Rediscovered Civil War Shipwreck Gains International Recognition

JACKSONVILLE, Fla. (June 10, 2020) As the United States battled its most divisive conflict at the height of the American Civil War, a cargo ship named the Maple Leaf embarked on a short voyage from South Carolina to Florida carrying the equipment and personal belongings of three Union regiments.

It has now arrived in the 21 st century as an internationally recognized time capsule of everyday life for Civil War soldiers and a National Historic Landmark, thanks to an underwater explosive, seven feet of mud and a determined amateur historian.

More than 155 years after it settled into its final resting spot on the bottom of the St. Johns River and nearly 35 years after the first artifacts were retrieved from the Maple Leaf, the ship receives International recognition on National Geographic Channels documentary series Drain the Oceans.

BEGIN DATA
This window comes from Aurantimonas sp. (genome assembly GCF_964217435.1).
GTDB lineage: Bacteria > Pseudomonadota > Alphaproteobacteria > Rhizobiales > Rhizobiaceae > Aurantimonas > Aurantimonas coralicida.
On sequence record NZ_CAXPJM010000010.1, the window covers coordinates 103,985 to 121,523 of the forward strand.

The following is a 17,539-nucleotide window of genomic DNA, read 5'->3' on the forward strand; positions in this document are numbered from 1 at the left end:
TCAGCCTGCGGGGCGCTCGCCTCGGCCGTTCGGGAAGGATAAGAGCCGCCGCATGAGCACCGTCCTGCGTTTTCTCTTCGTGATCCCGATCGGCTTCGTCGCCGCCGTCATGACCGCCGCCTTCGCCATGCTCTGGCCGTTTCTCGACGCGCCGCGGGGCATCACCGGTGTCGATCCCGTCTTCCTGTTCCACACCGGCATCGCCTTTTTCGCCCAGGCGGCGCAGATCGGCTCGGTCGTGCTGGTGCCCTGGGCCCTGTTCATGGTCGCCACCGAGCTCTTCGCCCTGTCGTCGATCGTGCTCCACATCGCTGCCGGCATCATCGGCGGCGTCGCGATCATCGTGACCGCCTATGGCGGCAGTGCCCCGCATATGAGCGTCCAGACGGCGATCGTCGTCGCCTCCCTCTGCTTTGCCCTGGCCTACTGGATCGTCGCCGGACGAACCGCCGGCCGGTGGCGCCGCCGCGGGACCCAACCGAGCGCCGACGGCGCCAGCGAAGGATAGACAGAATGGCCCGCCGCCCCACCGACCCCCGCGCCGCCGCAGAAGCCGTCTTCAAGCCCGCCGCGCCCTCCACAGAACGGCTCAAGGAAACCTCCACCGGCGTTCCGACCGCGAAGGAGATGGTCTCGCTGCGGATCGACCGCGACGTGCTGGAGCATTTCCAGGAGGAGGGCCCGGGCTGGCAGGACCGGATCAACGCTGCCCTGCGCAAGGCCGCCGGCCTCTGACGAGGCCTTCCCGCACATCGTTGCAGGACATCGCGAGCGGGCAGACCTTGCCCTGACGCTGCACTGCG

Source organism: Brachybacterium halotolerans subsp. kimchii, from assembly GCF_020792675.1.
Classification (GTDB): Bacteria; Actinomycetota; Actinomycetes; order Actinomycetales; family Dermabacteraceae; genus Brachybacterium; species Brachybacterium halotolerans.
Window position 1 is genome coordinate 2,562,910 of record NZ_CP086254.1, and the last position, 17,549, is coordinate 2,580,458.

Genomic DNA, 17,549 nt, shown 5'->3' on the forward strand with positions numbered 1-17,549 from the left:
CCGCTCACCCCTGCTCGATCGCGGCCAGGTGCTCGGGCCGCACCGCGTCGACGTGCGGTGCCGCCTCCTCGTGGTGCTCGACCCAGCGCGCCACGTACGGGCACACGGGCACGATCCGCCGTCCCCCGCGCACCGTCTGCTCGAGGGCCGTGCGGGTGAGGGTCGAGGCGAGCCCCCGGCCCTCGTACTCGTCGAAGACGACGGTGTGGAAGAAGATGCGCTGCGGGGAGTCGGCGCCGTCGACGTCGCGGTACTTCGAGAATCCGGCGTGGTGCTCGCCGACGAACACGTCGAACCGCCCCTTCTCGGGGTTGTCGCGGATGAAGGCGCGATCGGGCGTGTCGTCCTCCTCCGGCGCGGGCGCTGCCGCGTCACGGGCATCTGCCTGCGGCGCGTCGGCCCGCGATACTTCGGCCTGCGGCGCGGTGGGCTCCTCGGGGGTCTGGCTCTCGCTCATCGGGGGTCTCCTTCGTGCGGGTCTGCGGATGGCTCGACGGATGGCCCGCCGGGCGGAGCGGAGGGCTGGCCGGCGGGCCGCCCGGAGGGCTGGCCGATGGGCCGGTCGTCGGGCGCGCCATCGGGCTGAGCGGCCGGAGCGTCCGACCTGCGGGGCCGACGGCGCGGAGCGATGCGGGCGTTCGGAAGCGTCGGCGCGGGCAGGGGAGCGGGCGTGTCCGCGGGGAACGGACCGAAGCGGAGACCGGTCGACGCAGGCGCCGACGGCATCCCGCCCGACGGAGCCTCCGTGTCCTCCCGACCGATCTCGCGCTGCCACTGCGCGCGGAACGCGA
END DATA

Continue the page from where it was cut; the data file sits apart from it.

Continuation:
The shows London-based film crew joined Jacksonville-based SEARCH, Inc. as they conducted a high-resolution sonar and magnetometer archaeological survey of the wreck site in the summer of 2019.

SJAE divers with bow-rail 1988

Using computer-generated imagery, the teams digitally drained the water and mud around the wreck to unlock secrets long-held by the ship. The episode, part of this seasons Civil War segment, aired in the United States on June 9 and is slated to air in more than 170 countries.

Tin cookware

Dr. Keith Holland, a Jacksonville dentist intrigued by the prospect that the undiscovered Maple Leaf might still be found, sleuthed out the location....

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